How To Use a Thin Client as a Printer Server
Don't throw away your old printer just because it's no longer supported on Windows 10 -- follow these steps to set up an easy workaround.
When I upgraded to Windows 10 from 8.1 last year, I found that my printer was no longer supported and after a long and fruitless search, I could not locate a Windows 10 driver that would work with it. I acquired my printer, an IBM, Lexmark, Ricoh Infoprint 1352, at the beginning of this century: a 40 PPM monochrome laser printer designed for the small to midsize business (SMB) market, which has been a workhorse for me for the last 15 years, and has never given me any issues. I was disappointed to discover that I couldn't get it to work with Windows 10, but after 15 years of service I can understand why it's no longer supported. My luck soon shifted, however, when I had a chance to work with an Atrust t176L thin client.
The Atrust t176L thin client uses a bespoken version of Linux as its OS. During my testing, I plugged in a USB cable from my printer to the thin client, and the printer was immediately detected and configured; I could use it with my virtual desktops without any issues. One of the features of this VDI client is that it can also be used as a printer server.
In this article, I outline how I configured the thin client to work as a printer server for my Infoprint 1352 printer.
Configuring the VDI Client
First, I accessed the Atrust Client Setup wizard from the main screen and accessed the printer setup section from the Devices tab (Figure 1).
I named the printer IBM_1352. The device configured the Printer Port field, and I selected Generic from the Manufacturer dropdown menu and PostScript printer from the Printer Model dropdown menu (Figure 2). As a side note, I chose Generic as I did not find the 1352 under the IBM or Ricoh manufacturer dropdown menus. I then clicked Save.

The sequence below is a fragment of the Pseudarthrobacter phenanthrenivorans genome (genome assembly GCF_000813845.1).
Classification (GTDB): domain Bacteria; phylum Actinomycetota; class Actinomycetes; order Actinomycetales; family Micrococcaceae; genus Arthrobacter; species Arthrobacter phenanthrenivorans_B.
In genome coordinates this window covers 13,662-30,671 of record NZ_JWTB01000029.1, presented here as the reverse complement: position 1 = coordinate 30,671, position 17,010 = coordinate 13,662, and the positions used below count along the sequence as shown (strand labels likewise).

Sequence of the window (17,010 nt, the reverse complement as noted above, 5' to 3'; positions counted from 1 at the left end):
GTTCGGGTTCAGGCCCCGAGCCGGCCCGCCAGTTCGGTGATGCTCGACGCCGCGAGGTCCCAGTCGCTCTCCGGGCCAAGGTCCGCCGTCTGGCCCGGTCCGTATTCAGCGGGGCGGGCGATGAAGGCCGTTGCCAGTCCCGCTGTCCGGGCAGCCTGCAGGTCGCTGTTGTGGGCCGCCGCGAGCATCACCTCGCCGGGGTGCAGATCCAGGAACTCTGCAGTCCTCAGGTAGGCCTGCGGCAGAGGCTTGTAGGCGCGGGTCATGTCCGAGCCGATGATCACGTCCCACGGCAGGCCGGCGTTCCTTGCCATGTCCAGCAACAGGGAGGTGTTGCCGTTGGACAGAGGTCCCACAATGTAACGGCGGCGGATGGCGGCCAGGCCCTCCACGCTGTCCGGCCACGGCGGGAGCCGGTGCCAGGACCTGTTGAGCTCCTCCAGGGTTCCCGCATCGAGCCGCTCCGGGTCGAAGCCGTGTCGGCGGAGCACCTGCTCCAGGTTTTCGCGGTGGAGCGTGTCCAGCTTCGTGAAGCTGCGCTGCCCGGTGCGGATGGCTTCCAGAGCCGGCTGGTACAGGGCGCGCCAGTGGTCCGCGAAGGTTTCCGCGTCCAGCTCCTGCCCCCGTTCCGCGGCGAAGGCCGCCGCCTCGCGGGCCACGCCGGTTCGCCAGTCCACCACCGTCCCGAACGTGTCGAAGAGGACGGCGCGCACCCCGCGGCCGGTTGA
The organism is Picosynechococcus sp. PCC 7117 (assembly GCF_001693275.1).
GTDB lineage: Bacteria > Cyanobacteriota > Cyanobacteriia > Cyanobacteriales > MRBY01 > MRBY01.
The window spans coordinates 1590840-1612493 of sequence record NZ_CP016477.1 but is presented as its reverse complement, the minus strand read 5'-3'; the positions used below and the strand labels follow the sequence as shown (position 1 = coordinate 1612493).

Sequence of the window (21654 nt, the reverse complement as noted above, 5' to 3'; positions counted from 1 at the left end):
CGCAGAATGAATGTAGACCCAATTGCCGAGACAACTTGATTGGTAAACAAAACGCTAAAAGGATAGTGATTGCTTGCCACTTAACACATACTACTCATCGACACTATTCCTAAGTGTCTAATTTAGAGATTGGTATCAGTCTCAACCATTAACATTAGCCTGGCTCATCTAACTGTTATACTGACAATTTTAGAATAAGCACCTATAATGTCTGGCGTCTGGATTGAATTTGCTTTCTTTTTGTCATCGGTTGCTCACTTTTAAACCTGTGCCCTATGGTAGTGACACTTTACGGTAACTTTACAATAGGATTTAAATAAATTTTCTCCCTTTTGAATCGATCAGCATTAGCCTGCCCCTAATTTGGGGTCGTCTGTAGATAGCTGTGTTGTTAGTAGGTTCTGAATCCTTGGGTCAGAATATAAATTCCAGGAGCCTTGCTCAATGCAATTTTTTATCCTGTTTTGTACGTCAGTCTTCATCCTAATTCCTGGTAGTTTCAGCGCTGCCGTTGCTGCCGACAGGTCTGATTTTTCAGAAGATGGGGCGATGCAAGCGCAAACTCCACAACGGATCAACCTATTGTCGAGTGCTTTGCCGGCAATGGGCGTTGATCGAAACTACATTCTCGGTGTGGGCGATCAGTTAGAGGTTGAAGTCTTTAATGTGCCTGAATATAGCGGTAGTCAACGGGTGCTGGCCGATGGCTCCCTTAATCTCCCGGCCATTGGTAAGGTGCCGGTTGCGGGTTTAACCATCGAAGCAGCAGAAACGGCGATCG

Configuring a Windows 10 Laptop
Once I configured the printer on the thin client, I searched for the PostScript print driver for the Windows 10 laptop I wanted to use with the printer. The drivers from IBM and Ricoh did not work, but searching for a generic Postscript printer lead me to HP's Web site where I was able to download the HP Universal printer for Windows 10, which did work.
Here's how I set up and configured the HP universal printer. I installed the HP driver and then entered control printers at the Windows Start prompt to bring up the Printers & Scanners settings dialog. I selected Add a printer or scanner, and then clicked The printer that I want isn't listed (Figure 3).
I then selected the Select a shared printer by name checkbox, entered http://<IP address of the VDI client>:631 /printer/<name of the printer> (Figure 4) and then clicked Next. Make sure to include the port number (631) after the IP address when you enter the printer name.
I selected HP from the Manufacturer column and HP Universal Printing PS from the Printers column of the Add Printer Wizard (Figure 5), and then clicked OK.
I was then presented with a dialog box that indicated the printer had been installed correctly (Figure 6).
When I went back to my Printers & Scanners settings page, I saw the IBM_1352 printer listed (Figure 7), and when I went to the Print function on my applications, I could successfully print to the 1352.
Although using a thin client solely as a printer server may be a bit of an overkill, it did prove to me that a Linux system could be used to get a few more years of life out of an obsolete but still perfectly functional printer. As the thin client is set to be deployed at another site, I'll be investigating whether I can use a low-cost Linux box such as a Raspberry Pi or a Compute Stick to replace it as a printer server for this printer.
Tom Fenton has a wealth of hands-on IT experience gained over the past 25 years in a variety of technologies, with the past 15 years focusing on virtualization and storage. He previously worked at VMware as a Senior Course Developer, Solutions Engineer, and in the Competitive Marketing group. He has also worked as a Senior Validation Engineer with The Taneja Group, where he headed the Validation Service Lab and was instrumental in starting up its vSphere Virtual Volumes practice. He's on Twitter @vDoppler.